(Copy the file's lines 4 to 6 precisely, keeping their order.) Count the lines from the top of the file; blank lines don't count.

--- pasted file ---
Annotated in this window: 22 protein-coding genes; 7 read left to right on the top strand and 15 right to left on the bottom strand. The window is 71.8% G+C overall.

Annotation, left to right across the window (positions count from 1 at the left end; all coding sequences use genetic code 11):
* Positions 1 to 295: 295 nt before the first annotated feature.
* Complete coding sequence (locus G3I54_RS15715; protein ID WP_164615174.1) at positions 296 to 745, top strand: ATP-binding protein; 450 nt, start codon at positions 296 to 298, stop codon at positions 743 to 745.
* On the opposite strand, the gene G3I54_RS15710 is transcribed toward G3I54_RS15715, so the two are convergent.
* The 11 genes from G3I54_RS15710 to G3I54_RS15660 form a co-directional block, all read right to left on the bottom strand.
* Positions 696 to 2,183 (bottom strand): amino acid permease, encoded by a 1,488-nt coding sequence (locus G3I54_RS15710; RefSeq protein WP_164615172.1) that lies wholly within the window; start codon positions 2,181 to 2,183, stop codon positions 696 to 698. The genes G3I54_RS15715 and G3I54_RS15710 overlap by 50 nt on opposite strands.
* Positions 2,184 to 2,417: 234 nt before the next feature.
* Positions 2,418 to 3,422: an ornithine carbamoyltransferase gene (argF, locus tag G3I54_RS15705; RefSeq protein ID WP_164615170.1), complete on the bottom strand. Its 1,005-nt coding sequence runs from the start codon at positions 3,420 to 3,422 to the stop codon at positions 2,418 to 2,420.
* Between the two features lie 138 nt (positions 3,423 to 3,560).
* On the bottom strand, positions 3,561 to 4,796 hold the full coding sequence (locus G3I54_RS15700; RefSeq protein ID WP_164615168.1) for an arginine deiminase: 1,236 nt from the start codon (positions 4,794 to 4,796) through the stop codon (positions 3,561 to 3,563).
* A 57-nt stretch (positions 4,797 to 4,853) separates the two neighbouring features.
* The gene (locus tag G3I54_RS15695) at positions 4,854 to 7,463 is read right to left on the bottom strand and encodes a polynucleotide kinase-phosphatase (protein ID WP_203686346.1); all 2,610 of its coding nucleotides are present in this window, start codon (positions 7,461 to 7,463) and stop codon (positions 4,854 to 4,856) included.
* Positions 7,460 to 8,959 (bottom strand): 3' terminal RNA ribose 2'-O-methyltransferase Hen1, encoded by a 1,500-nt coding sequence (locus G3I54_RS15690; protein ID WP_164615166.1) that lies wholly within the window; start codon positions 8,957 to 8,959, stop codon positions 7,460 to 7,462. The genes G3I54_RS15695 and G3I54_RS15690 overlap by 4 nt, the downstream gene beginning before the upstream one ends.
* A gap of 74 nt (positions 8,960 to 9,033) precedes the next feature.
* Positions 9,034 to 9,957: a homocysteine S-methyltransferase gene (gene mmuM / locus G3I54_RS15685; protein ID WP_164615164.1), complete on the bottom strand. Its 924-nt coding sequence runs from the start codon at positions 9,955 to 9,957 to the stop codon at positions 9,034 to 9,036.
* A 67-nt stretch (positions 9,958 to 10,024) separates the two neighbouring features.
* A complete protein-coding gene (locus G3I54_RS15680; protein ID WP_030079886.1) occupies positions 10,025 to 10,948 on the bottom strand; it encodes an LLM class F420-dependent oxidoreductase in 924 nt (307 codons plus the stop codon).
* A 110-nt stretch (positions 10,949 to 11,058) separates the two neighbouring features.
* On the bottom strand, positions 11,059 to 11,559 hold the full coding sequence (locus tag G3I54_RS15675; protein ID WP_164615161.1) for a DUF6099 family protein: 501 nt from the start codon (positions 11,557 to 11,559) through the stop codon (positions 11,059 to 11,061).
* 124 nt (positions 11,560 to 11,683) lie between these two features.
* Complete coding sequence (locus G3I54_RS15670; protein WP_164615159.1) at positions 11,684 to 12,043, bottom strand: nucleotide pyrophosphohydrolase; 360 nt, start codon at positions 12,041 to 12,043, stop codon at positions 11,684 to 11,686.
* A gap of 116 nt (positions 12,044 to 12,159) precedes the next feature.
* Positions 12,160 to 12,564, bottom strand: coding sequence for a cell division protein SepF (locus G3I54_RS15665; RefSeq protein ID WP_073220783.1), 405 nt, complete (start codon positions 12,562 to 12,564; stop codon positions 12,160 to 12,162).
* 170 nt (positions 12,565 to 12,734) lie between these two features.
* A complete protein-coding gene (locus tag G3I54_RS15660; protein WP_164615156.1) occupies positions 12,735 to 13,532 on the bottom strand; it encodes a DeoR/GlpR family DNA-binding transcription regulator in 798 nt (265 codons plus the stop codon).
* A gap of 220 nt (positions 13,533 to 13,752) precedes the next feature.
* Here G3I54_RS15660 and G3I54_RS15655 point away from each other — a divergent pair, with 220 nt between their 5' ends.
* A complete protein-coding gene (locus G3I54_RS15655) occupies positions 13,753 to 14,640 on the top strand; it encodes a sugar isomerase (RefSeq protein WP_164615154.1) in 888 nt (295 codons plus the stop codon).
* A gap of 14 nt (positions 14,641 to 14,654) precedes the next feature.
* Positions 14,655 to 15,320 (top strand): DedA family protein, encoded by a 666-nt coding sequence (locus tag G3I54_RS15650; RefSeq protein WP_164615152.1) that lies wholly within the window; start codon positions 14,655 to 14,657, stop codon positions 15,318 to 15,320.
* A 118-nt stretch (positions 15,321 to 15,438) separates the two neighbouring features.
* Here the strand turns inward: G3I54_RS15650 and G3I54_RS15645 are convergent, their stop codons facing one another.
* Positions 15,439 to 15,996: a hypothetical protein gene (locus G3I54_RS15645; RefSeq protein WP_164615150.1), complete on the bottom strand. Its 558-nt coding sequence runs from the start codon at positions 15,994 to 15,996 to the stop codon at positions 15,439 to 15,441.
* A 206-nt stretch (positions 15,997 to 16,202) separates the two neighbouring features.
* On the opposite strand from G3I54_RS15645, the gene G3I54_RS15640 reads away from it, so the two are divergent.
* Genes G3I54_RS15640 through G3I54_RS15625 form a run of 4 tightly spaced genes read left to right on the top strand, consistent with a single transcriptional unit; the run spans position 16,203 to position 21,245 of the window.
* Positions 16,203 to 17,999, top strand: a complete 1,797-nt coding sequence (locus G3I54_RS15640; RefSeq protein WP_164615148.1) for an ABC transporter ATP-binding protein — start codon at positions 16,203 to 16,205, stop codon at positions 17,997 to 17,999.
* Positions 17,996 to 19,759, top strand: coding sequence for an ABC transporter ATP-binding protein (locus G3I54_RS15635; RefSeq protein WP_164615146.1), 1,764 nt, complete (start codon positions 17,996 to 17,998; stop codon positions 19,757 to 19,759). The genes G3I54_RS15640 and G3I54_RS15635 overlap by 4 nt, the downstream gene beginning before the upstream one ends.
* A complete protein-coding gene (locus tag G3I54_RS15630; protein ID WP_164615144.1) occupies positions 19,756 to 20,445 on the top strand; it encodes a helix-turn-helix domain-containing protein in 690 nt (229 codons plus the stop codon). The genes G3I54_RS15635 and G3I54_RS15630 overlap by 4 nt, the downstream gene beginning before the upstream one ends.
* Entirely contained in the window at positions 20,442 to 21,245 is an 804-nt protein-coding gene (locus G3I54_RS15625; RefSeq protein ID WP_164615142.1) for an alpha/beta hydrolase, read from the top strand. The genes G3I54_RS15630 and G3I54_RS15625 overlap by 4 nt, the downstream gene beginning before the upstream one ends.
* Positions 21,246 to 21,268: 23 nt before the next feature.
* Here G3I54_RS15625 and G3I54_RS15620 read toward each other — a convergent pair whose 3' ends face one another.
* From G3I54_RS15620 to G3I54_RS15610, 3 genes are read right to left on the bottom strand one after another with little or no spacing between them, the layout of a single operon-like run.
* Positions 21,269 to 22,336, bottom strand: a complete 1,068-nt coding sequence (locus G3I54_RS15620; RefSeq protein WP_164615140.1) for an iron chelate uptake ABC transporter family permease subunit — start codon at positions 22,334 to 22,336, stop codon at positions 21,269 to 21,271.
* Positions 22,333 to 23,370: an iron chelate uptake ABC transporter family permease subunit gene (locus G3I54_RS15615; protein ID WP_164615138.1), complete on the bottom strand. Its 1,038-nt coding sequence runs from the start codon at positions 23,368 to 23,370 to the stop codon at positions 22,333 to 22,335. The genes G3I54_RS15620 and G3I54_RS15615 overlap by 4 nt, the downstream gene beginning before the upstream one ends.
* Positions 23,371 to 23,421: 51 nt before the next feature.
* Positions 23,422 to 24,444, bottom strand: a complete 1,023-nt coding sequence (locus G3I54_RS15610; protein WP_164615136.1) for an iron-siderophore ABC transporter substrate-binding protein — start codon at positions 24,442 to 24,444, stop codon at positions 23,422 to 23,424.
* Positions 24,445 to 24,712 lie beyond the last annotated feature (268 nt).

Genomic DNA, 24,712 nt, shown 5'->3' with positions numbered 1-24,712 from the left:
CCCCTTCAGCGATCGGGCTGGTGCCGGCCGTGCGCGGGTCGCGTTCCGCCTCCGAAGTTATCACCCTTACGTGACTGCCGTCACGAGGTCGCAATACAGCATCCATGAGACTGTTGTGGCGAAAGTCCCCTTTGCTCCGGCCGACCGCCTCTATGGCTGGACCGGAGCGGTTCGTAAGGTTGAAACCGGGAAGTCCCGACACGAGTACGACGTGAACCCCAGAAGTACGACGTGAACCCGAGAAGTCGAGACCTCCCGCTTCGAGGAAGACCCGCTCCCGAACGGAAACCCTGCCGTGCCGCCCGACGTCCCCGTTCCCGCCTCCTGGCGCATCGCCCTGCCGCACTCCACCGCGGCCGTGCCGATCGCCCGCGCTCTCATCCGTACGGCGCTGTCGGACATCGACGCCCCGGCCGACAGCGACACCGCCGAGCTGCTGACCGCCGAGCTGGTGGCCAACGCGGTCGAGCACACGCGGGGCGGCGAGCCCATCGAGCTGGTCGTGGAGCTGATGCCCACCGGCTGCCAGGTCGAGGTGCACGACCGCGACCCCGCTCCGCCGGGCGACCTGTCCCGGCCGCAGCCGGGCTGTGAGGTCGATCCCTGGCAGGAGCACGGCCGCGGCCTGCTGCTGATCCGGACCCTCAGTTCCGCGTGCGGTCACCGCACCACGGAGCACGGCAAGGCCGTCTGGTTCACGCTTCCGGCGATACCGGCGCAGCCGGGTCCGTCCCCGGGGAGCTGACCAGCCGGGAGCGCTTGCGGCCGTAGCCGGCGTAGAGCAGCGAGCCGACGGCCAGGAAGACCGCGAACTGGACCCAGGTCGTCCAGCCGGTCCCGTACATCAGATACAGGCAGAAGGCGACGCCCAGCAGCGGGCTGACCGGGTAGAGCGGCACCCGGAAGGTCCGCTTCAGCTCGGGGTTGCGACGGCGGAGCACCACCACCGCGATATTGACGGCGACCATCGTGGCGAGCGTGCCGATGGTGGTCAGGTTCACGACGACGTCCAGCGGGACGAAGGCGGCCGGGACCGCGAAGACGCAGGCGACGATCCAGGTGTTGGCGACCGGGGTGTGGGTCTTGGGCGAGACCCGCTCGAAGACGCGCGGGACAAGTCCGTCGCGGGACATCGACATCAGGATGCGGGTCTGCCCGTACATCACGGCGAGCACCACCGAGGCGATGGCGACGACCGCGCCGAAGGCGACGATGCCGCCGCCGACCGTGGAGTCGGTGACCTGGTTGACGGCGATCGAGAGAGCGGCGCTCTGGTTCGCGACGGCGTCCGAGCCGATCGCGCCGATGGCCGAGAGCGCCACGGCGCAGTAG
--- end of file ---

* Complete coding sequence (locus G3I54_RS15715; protein ID WP_164615174.1) at positions 296 to 745, top strand: ATP-binding protein; 450 nt, start codon at positions 296 to 298, stop codon at positions 743 to 745.
* On the opposite strand, the gene G3I54_RS15710 is transcribed toward G3I54_RS15715, so the two are convergent.
* The 11 genes from G3I54_RS15710 to G3I54_RS15660 form a co-directional block, all read right to left on the bottom strand.